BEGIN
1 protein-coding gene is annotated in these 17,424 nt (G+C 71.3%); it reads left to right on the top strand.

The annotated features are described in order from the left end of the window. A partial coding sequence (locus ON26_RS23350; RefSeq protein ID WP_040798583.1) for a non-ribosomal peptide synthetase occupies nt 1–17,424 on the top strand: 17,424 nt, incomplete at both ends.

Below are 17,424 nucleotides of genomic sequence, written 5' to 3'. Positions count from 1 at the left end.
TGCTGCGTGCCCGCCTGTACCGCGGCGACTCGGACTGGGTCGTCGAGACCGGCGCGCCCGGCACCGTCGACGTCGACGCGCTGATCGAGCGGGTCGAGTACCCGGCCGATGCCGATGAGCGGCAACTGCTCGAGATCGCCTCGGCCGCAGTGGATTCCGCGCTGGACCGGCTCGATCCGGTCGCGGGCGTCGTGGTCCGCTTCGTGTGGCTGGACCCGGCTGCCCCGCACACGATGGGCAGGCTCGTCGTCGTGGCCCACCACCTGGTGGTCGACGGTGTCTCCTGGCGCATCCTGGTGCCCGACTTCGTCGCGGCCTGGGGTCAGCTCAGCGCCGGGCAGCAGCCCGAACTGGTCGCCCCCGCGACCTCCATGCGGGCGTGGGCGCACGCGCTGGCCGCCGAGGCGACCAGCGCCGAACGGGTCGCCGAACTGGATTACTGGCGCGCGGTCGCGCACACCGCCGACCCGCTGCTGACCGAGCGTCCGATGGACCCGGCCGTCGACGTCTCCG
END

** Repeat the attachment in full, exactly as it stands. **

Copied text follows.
1 protein-coding gene is annotated in these 17,424 nt (G+C 71.3%); it reads left to right on the top strand.

The annotated features are described in order from the left end of the window. A partial coding sequence (locus ON26_RS23350; RefSeq protein ID WP_040798583.1) for a non-ribosomal peptide synthetase occupies nt 1–17,424 on the top strand: 17,424 nt, incomplete at both ends.

Below are 17,424 nucleotides of genomic sequence, written 5' to 3'. Positions count from 1 at the left end.
TGCTGCGTGCCCGCCTGTACCGCGGCGACTCGGACTGGGTCGTCGAGACCGGCGCGCCCGGCACCGTCGACGTCGACGCGCTGATCGAGCGGGTCGAGTACCCGGCCGATGCCGATGAGCGGCAACTGCTCGAGATCGCCTCGGCCGCAGTGGATTCCGCGCTGGACCGGCTCGATCCGGTCGCGGGCGTCGTGGTCCGCTTCGTGTGGCTGGACCCGGCTGCCCCGCACACGATGGGCAGGCTCGTCGTCGTGGCCCACCACCTGGTGGTCGACGGTGTCTCCTGGCGCATCCTGGTGCCCGACTTCGTCGCGGCCTGGGGTCAGCTCAGCGCCGGGCAGCAGCCCGAACTGGTCGCCCCCGCGACCTCCATGCGGGCGTGGGCGCACGCGCTGGCCGCCGAGGCGACCAGCGCCGAACGGGTCGCCGAACTGGATTACTGGCGCGCGGTCGCGCACACCGCCGACCCGCTGCTGACCGAGCGTCCGATGGACCCGGCCGTCGACGTCTCCG